Brushing Up on Professional Development: How to Ace a Phone Interview


Phone interviews are interesting. Used mainly today as a way to screen candidates or pass them through a first round of interviews, conversing with a hiring manager over the phone can sometimes be nerve wracking since you’re not able to play off of their body language or facial features. But on the flip side, phone interviews can give you a huge advantage. Not only because you get to interview in your PJs, but also because it’s a little more casual and comfortable. Here are some tips on how to ace a phone interview for you to impress at your next one!

Be prepared

Treat your phone interview like a regular, in-person one. That means be prepared with the following:

  1. Research the company
  2. Prepare to answer questions you think they may ask you
  3. Prepare your own list of questions to ask them

You can find more helpful tips about these three processes in our Interview Etiquette blog!

Put yourself in a phone-interview-friendly environment

It can get a tad bit awkward if your roommate wants to know whether you want any meatloaf while your interviewer is asking you to explain your past experience. It can get doubly awkward if the call begins to cut out and both of you are only catching bits and pieces of what’s being said. So, to avoid these horrific run-ins, make sure you’re in an environment that’s phone-interview-friendly. Pick a quiet place where not even your dogs barking at the mailman can be heard.

Additionally, make sure you’re in a spot that has good reception. Static and other technical problems during a phone interview can really break up the momentum of a good vibe when you’re constantly asking “can you hear me now?” or having to call one another back. So do your part to ensure the connection is solid; even if it means doing a strange yoga pose.

On the flip side, if the interviewer is having difficulty on his/her end with reception, muted voices, or background noise, it’s your job to let them know. Address the issue courteously because the interview will go nowhere if you can’t hear their questions clearly or are having difficulty understanding their responses to you.

Listen first, then talk

Your phone interviewer will usually give you a general outline of how the conversation is going to go. In any instance that they are asking you a question, responding to something you’ve said, or giving you feedback to something, always listen first; then talk. While this allows you to obviously seem courteous in not speaking over them or trying to control the conversation, it also provides a good time for you to think about the question. With that being said, it’s good to embrace some silence. Wait a few seconds and then respond. This will ease the pace and flow of the interview and won’t make you seem too jumpy or in a rush. It will also let them see that you are thinking about the question and providing a clear answer rather than saying whatever the first thing is that comes to mind.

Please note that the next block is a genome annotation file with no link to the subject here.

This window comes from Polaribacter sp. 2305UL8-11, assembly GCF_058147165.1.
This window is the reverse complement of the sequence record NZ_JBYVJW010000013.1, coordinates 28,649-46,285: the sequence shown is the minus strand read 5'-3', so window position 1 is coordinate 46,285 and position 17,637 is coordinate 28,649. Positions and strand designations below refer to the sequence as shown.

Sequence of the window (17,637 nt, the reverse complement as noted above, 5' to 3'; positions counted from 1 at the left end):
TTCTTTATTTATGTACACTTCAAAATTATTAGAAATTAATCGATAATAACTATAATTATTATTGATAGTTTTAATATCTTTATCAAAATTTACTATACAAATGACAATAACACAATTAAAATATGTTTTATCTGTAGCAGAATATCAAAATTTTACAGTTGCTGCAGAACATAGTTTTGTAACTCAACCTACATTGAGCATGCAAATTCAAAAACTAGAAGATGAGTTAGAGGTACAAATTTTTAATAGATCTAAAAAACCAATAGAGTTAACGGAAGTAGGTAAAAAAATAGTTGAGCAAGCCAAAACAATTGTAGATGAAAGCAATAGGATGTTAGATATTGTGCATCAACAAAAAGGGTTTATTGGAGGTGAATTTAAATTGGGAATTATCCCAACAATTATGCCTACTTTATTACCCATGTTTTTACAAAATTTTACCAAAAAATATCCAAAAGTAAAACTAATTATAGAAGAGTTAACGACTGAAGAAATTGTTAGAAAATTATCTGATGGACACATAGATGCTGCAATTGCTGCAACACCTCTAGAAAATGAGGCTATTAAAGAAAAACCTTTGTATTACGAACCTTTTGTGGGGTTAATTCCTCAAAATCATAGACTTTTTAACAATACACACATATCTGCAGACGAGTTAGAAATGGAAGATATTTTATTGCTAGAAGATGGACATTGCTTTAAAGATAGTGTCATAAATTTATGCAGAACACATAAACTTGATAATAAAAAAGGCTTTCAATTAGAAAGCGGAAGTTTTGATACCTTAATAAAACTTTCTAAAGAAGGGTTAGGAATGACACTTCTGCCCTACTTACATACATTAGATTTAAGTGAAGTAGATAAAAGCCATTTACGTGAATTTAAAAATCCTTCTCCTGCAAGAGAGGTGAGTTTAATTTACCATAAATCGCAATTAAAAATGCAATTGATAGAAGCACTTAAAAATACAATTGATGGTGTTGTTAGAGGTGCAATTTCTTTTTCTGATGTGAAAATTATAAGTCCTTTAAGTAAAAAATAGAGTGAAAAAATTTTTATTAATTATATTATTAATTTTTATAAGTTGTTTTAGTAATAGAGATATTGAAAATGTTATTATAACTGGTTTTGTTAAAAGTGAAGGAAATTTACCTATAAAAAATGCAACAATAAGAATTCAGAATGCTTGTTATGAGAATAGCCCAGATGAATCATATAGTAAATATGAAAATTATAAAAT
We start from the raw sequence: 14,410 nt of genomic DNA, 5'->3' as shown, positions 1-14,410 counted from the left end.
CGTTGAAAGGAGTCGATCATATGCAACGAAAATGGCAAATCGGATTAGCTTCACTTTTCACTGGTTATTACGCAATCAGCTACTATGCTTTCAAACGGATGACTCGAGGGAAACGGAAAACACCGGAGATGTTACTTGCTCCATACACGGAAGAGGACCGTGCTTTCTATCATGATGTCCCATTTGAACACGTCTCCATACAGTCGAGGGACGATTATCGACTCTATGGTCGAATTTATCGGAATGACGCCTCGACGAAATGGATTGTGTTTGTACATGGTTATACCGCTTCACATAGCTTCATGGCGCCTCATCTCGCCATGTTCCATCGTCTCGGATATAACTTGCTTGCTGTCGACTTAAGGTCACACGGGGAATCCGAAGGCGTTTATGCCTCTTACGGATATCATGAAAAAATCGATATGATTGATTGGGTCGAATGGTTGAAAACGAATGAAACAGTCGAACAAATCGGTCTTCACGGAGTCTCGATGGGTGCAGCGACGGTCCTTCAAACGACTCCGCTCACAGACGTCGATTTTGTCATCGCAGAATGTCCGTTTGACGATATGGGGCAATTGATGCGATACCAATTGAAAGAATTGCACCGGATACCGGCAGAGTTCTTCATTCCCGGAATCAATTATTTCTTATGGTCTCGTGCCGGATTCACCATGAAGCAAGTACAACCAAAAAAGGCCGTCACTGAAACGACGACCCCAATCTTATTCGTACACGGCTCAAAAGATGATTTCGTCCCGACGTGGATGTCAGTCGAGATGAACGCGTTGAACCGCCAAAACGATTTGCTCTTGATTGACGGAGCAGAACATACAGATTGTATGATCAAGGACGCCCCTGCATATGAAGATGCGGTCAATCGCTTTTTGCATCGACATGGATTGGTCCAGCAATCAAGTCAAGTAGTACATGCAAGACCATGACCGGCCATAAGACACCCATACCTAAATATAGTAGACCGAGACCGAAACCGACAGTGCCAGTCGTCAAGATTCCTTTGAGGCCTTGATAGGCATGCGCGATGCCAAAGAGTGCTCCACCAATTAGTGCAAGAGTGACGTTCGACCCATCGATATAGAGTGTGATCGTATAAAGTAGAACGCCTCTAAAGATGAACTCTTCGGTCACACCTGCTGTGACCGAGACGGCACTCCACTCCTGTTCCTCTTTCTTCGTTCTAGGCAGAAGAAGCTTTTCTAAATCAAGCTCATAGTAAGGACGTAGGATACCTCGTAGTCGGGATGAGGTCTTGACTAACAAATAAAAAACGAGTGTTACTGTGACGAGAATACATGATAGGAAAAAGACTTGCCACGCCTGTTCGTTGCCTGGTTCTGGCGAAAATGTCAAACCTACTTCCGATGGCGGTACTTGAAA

Smile with your voice

Remember the phrase, “smile with your eyes”? You can do the same with your voice! Be positive and optimistic with the inflections of your tone. Meet the personality type of your interviewer. Since they’re unable to see you, you should come across as friendly, forthcoming, and overall a pleasant person to speak with and be around. Make sure you are speaking clearly and enunciating your words to avoid confusion or having to backtrack your thoughts if they ask you to provide clarification.

End the conversation positively and follow-up

After you’ve gone through the run-of-the-mill interview stuff, thank the interviewer for their time and ask what the next steps are in moving forward. Will they call you back within a few days? Will they email you? Are there subsequent interviews after this one? Afterward, let them know it was great speaking with them and that you look forward to hearing back from them or someone on their team soon. When you get off the phone, send them a follow-up email that reiterates your interest in the position and captures some of the moments of your interview. You can find out how to craft a great cover letter in our blog here.

We hope you found this helpful and that you integrate our tips into your next phone interview. Good luck!

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